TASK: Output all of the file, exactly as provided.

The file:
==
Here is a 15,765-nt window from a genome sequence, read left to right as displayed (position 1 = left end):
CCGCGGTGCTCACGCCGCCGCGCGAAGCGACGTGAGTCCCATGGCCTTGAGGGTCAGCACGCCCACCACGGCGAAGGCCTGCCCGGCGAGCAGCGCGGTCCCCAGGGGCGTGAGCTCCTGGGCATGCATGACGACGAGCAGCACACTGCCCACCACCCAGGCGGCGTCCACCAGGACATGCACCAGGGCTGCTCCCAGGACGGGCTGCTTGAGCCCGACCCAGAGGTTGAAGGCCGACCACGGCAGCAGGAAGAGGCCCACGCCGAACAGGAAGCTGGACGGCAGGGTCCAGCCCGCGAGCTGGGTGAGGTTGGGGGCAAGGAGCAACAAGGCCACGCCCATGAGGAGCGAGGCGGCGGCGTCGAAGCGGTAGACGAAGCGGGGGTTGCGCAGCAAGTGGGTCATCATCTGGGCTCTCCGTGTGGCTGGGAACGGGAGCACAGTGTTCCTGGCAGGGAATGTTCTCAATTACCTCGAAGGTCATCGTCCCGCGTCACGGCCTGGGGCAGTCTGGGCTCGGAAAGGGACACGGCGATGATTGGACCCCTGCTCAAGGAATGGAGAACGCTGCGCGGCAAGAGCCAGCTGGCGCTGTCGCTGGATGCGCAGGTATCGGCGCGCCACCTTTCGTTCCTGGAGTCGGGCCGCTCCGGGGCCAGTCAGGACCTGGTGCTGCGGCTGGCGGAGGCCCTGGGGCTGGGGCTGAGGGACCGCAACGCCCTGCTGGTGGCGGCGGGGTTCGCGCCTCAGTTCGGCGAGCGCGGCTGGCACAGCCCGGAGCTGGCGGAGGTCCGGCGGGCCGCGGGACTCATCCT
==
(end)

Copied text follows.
Here is a 15,765-nt window from a genome sequence, read left to right as displayed (position 1 = left end):
CCGCGGTGCTCACGCCGCCGCGCGAAGCGACGTGAGTCCCATGGCCTTGAGGGTCAGCACGCCCACCACGGCGAAGGCCTGCCCGGCGAGCAGCGCGGTCCCCAGGGGCGTGAGCTCCTGGGCATGCATGACGACGAGCAGCACACTGCCCACCACCCAGGCGGCGTCCACCAGGACATGCACCAGGGCTGCTCCCAGGACGGGCTGCTTGAGCCCGACCCAGAGGTTGAAGGCCGACCACGGCAGCAGGAAGAGGCCCACGCCGAACAGGAAGCTGGACGGCAGGGTCCAGCCCGCGAGCTGGGTGAGGTTGGGGGCAAGGAGCAACAAGGCCACGCCCATGAGGAGCGAGGCGGCGGCGTCGAAGCGGTAGACGAAGCGGGGGTTGCGCAGCAAGTGGGTCATCATCTGGGCTCTCCGTGTGGCTGGGAACGGGAGCACAGTGTTCCTGGCAGGGAATGTTCTCAATTACCTCGAAGGTCATCGTCCCGCGTCACGGCCTGGGGCAGTCTGGGCTCGGAAAGGGACACGGCGATGATTGGACCCCTGCTCAAGGAATGGAGAACGCTGCGCGGCAAGAGCCAGCTGGCGCTGTCGCTGGATGCGCAGGTATCGGCGCGCCACCTTTCGTTCCTGGAGTCGGGCCGCTCCGGGGCCAGTCAGGACCTGGTGCTGCGGCTGGCGGAGGCCCTGGGGCTGGGGCTGAGGGACCGCAACGCCCTGCTGGTGGCGGCGGGGTTCGCGCCTCAGTTCGGCGAGCGCGGCTGGCACAGCCCGGAGCTGGCGGAGGTCCGGCGGGCCGCGGGACTCATCCT